TALLAHASSEE, Fla. — It sounds more and more likely Florida lawmakers will return as early as next week to strip away some of Disney's special district powers. The governor continues suggesting it is happening as anticipation of another special session grows in Tallahassee.
The latest nod was during a press gathering in Milton. The Republican said the Reedy Creek Improvement District was a main target.
"I think they're going to do a special session in a week or two," Gov. Ron DeSantis said. "I think maybe next week, about a whole bunch of different things — including making sure that Disney doesn't have self-governing status anymore. That's done!"
A day prior, DeSantis said the state would seek to take over the district's governing board, that their legal privileges would be pruned, and that the company would have to pay off its debt of more than $700 million without risk to taxpayers.
Reedy Creek has existed since the late 1960s, allowing Disney to operate almost 40 square miles of land around its Orlando parks like a county government.
GOP lawmakers voted to sunset it last year after the company took issue with the Parental Rights in Education (HB 1557) law. It limits the teaching of sexual orientation and gender identity in kindergarten through third-grade classrooms.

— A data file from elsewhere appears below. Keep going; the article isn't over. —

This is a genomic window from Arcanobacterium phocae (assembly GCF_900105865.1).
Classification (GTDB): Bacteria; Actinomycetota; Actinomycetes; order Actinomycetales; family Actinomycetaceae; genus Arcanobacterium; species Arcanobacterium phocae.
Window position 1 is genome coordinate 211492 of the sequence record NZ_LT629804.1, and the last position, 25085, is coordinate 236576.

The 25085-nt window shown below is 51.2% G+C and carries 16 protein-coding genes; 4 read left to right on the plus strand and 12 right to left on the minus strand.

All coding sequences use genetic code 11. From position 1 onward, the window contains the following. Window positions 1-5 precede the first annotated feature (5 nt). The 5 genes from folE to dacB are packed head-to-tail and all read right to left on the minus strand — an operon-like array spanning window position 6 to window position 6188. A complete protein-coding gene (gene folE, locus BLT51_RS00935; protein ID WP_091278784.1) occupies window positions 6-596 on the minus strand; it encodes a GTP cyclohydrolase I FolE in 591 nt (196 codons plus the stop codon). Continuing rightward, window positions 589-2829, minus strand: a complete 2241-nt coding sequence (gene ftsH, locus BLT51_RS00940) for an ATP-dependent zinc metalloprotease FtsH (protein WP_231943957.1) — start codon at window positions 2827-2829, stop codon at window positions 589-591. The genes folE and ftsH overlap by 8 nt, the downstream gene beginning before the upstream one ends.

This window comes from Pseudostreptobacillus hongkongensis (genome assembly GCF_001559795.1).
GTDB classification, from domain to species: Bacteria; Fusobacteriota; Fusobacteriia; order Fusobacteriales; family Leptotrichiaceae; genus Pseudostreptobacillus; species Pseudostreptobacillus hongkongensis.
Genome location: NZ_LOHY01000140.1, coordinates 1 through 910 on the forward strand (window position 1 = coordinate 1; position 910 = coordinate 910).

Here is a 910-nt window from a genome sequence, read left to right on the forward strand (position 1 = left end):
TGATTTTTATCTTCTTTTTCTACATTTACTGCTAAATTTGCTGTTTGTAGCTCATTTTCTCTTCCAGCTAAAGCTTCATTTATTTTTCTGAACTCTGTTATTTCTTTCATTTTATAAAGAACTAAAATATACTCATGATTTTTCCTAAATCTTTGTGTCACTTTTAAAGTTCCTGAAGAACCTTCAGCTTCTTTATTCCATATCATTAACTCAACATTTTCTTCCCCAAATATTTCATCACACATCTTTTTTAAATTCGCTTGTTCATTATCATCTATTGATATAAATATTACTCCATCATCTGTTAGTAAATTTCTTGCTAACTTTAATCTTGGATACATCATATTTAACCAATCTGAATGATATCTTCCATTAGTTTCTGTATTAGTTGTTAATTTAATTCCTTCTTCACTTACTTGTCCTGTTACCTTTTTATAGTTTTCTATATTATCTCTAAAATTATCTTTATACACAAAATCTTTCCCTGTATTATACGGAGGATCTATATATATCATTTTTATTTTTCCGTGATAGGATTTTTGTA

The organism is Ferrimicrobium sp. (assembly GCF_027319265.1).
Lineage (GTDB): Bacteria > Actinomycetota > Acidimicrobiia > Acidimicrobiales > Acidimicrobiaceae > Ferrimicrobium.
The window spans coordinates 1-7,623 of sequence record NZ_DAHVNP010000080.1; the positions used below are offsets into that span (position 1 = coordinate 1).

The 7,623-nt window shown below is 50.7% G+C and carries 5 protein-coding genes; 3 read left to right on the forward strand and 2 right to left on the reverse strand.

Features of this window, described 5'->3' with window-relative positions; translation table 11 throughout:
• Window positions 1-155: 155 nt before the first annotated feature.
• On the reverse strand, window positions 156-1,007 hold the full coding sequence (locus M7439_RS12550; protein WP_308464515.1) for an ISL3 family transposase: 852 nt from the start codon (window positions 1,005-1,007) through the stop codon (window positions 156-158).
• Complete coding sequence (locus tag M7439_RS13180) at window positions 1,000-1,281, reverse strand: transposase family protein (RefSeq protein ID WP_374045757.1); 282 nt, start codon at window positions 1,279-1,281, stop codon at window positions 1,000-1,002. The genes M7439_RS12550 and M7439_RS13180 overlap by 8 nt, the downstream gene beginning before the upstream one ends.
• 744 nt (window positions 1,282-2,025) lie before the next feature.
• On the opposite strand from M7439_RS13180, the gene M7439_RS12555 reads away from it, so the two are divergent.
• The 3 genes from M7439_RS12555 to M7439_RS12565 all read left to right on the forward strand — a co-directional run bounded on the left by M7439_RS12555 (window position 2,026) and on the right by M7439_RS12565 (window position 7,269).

State Rep. Randy Fine, R-Palm Bay, carried the Disney bill last time. He hoped this new legislation would have broad implications.
"A private company should not be able to direct government policy. That's just bad public policy," Fine said. "The big thing that could come out of this is saying that, you know, we have lots of special districts in Florida, but they will all be accountable to the people, not to any one private company."
But will we see that policy by Monday?
Lawmakers are mixed. Some told us, on background, the bill still needs work and that next week's legislative schedule is too busy for a special session. Others said the legislation is ready and expected it to hit its first committee Wednesday.
Democrats, meanwhile, have said they are in the dark on the Reedy Creek plans — only hearing rumors. State Sen. Shevrin Jones, D-Miami Gardens, said it was a further sign the parties have become fractured under a GOP supermajority.
"There was a time with Democrats and Republicans, and the State of Florida, truly, truly worked together," Jones said. "It's unfortunate. It's sad that at the end of the day, the actual people who are hurting — who will be hurt by this — are Floridians."